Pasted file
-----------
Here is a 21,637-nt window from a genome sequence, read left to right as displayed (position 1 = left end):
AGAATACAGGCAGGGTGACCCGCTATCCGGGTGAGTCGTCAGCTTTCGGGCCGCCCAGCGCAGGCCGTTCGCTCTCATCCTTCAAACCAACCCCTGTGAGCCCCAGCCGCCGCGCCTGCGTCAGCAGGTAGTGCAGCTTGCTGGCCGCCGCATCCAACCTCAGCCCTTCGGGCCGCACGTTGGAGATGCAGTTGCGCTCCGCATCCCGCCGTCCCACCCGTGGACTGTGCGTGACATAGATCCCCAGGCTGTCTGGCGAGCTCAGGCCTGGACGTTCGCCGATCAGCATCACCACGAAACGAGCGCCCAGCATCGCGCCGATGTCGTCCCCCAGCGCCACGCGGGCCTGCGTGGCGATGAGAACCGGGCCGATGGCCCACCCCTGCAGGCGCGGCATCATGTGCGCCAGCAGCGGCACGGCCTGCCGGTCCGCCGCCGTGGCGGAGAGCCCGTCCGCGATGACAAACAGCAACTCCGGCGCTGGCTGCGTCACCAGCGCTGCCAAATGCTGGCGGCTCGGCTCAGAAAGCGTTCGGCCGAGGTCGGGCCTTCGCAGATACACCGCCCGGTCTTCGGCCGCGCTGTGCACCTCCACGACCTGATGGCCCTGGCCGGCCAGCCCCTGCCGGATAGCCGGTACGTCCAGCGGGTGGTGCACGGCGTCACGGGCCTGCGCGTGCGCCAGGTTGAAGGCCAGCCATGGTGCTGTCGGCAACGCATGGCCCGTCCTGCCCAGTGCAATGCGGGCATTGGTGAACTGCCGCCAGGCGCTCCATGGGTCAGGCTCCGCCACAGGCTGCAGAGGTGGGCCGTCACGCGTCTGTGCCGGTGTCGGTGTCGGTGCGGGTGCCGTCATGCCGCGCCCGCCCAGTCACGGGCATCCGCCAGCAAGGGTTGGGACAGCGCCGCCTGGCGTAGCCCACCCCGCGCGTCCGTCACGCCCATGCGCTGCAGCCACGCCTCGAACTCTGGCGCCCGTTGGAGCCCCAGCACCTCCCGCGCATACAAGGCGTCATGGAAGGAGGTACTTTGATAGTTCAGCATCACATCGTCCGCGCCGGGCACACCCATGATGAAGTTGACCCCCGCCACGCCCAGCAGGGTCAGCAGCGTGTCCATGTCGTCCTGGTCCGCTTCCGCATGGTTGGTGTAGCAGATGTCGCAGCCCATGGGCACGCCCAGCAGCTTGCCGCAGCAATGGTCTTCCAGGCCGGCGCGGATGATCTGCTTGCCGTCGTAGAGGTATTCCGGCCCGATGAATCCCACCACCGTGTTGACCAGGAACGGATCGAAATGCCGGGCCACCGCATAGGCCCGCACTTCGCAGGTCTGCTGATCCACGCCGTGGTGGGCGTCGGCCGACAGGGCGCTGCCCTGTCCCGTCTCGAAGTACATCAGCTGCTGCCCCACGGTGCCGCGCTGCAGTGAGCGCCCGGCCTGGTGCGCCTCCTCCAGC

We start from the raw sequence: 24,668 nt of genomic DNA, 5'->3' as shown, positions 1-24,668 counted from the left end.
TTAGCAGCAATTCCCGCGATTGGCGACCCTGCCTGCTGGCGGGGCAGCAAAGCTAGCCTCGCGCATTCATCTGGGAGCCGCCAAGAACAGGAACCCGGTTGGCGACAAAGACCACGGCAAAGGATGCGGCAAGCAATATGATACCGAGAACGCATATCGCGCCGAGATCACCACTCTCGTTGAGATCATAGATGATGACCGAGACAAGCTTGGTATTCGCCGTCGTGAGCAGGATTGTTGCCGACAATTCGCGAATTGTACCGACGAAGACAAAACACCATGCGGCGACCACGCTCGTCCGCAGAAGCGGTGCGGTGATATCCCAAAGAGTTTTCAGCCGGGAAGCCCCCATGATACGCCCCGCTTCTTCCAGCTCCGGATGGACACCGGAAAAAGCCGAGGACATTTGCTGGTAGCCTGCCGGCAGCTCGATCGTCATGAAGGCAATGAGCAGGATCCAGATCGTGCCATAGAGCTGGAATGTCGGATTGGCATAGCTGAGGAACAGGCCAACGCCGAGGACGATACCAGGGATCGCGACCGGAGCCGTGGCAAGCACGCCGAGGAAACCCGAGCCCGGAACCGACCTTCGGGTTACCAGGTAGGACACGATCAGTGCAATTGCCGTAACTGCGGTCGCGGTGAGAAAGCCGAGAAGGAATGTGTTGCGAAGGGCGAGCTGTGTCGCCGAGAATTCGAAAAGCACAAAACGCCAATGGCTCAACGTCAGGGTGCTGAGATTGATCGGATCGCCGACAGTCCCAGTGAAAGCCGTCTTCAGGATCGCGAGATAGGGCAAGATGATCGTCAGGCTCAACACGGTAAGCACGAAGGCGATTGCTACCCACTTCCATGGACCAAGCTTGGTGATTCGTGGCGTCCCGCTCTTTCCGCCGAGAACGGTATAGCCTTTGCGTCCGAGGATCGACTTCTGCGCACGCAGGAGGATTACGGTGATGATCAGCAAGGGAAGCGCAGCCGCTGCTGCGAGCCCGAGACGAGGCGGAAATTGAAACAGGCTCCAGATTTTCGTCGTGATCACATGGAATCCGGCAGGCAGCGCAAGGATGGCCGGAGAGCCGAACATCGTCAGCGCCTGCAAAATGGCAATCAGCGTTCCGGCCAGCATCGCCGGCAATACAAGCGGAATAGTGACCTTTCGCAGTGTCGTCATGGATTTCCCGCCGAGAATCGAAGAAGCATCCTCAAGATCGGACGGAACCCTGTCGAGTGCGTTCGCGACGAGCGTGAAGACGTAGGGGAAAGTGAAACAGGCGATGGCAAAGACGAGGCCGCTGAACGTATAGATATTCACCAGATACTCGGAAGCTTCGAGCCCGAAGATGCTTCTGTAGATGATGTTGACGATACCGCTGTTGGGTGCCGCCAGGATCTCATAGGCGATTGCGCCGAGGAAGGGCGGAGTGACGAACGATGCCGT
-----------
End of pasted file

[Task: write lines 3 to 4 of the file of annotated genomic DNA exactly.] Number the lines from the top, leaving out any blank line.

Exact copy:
We start from the raw sequence: 24,668 nt of genomic DNA, 5'->3' as shown, positions 1-24,668 counted from the left end.
TTAGCAGCAATTCCCGCGATTGGCGACCCTGCCTGCTGGCGGGGCAGCAAAGCTAGCCTCGCGCATTCATCTGGGAGCCGCCAAGAACAGGAACCCGGTTGGCGACAAAGACCACGGCAAAGGATGCGGCAAGCAATATGATACCGAGAACGCATATCGCGCCGAGATCACCACTCTCGTTGAGATCATAGATGATGACCGAGACAAGCTTGGTATTCGCCGTCGTGAGCAGGATTGTTGCCGACAATTCGCGAATTGTACCGACGAAGACAAAACACCATGCGGCGACCACGCTCGTCCGCAGAAGCGGTGCGGTGATATCCCAAAGAGTTTTCAGCCGGGAAGCCCCCATGATACGCCCCGCTTCTTCCAGCTCCGGATGGACACCGGAAAAAGCCGAGGACATTTGCTGGTAGCCTGCCGGCAGCTCGATCGTCATGAAGGCAATGAGCAGGATCCAGATCGTGCCATAGAGCTGGAATGTCGGATTGGCATAGCTGAGGAACAGGCCAACGCCGAGGACGATACCAGGGATCGCGACCGGAGCCGTGGCAAGCACGCCGAGGAAACCCGAGCCCGGAACCGACCTTCGGGTTACCAGGTAGGACACGATCAGTGCAATTGCCGTAACTGCGGTCGCGGTGAGAAAGCCGAGAAGGAATGTGTTGCGAAGGGCGAGCTGTGTCGCCGAGAATTCGAAAAGCACAAAACGCCAATGGCTCAACGTCAGGGTGCTGAGATTGATCGGATCGCCGACAGTCCCAGTGAAAGCCGTCTTCAGGATCGCGAGATAGGGCAAGATGATCGTCAGGCTCAACACGGTAAGCACGAAGGCGATTGCTACCCACTTCCATGGACCAAGCTTGGTGATTCGTGGCGTCCCGCTCTTTCCGCCGAGAACGGTATAGCCTTTGCGTCCGAGGATCGACTTCTGCGCACGCAGGAGGATTACGGTGATGATCAGCAAGGGAAGCGCAGCCGCTGCTGCGAGCCCGAGACGAGGCGGAAATTGAAACAGGCTCCAGATTTTCGTCGTGATCACATGGAATCCGGCAGGCAGCGCAAGGATGGCCGGAGAGCCGAACATCGTCAGCGCCTGCAAAATGGCAATCAGCGTTCCGGCCAGCATCGCCGGCAATACAAGCGGAATAGTGACCTTTCGCAGTGTCGTCATGGATTTCCCGCCGAGAATCGAAGAAGCATCCTCAAGATCGGACGGAACCCTGTCGAGTGCGTTCGCGACGAGCGTGAAGACGTAGGGGAAAGTGAAACAGGCGATGGCAAAGACGAGGCCGCTGAACGTATAGATATTCACCAGATACTCGGAAGCTTCGAGCCCGAAGATGCTTCTGTAGATGATGTTGACGATACCGCTGTTGGGTGCCGCCAGGATCTCATAGGCGATTGCGCCGAGGAAGGGCGGAGTGACGAACGATGCCGT